The Big Picture

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The Big Picture

It's time to stop talking about digital signage. What? Stop talking about one of the greatest new revenue opportunities in pro AV? Yes, because digital signage is so much more than, well, digital signage. As any linguist will tell you, the language we use frames the context of our thinking, and when we say “digital signage,” we tend to think of the replacement of static signs with electronic ones.

But digital signage is just one application within a much greater pro AV opportunity that currently has no commonly accepted label and no market ownership. The main reason for such fragmentation is the lack of a clear, comprehensive definition of exactly what this opportunity presents.

Some labels come close to accurately conveying the broader context, such as “digital media networks” and “dynamic visual messaging.” The online media source known as lists at least a dozen terms to describe it, with the definition “media networks outside the home with a commercial imperative.” But even this definition excludes non-commercial applications such as wayfinding systems, corporate communications networks, or house of worship applications.

One thing that's clear is that it's a perfect fit for pro AV systems integrators keeping up with AV/IT convergence and technology trends. The end-users and vertical market segments you currently serve are all prime prospects for digital media networks. The functional schematic is the same as with almost any pro AV system: There's a content source that delivers a signal — over some type of transmission system — to one or many endpoints for human consumption. We need to think of digital media networks in these terms, or risk letting this opportunity bypass the pro AV systems integration channel altogether.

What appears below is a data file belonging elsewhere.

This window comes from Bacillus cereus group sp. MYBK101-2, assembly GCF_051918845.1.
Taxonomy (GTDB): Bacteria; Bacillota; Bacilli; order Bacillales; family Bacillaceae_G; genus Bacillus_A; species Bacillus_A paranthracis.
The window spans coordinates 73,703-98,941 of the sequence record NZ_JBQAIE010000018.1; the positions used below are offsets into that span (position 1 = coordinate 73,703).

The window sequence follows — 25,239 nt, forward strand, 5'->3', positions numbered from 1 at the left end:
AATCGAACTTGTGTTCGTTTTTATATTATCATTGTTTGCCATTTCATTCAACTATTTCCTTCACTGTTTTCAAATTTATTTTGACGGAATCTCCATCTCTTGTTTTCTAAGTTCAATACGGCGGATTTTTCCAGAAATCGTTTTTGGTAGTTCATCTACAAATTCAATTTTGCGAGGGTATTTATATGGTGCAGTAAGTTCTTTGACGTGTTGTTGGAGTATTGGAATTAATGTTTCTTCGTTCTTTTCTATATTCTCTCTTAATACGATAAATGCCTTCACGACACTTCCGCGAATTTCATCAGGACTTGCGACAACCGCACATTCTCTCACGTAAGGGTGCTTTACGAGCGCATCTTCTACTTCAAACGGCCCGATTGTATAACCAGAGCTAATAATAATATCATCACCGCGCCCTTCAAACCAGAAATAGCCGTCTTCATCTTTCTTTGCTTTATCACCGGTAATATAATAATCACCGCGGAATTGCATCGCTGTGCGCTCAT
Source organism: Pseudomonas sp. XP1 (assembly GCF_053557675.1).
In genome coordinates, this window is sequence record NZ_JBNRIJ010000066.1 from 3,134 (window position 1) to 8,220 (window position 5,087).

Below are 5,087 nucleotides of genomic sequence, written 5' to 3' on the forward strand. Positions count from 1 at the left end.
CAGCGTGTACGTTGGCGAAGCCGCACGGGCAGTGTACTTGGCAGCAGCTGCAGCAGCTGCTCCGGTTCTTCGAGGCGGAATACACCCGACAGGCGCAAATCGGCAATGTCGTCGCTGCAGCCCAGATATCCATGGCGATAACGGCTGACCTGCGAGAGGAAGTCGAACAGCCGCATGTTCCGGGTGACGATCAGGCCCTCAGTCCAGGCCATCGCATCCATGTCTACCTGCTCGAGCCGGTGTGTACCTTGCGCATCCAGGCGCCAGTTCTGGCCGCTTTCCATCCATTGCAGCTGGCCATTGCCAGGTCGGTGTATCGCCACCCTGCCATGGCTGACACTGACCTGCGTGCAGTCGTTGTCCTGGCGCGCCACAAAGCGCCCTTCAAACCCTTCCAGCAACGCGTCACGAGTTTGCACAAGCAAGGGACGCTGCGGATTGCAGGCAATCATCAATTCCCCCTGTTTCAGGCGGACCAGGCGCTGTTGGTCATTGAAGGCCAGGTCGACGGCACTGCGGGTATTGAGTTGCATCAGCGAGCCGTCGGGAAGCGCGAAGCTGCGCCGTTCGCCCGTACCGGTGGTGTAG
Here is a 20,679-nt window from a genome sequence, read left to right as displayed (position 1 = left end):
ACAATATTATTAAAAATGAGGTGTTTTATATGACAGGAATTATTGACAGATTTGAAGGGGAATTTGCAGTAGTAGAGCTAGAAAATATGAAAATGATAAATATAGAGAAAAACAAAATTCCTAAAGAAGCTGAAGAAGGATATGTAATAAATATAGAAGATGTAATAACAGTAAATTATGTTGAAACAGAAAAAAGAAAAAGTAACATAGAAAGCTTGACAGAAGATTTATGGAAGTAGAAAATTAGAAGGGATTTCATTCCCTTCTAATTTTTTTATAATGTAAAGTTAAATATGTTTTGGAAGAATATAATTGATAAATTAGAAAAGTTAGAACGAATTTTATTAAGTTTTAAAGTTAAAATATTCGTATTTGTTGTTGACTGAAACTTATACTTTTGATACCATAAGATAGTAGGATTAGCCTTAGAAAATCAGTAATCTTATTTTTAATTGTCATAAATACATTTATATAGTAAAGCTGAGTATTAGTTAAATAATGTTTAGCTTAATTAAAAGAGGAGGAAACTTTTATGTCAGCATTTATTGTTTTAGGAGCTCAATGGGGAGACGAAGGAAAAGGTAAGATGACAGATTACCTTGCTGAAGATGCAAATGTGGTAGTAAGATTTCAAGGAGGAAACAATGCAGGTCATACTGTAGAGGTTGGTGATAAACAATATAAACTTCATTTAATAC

Currently, there are a number of large installations of such networks, sometimes including hundreds of widely dispersed video displays, such as Wal-Mart TV. And they work. There's a growing number of case studies that provide quantifiable data on the positive results.

To date, however, the emphasis has been on the content and its delivery, rather than the endpoints. In an interesting case of the tail wagging the dog, the content providers and delivery service providers are taking the lead in hardware system design and installation. But AV pros —the experts who know better than anyone how to deliver the best picture and sound for a given environment — are the missing link in this distribution chain.

What can we do? First, we must make ourselves known in the digital media network world. We need to make the case for our expertise in the effectiveness of these systems. While content may be king, and getting it to its destination is mission critical, presentation quality will ultimately make or break the return on the digital media investment. And that's the job of pro AV.




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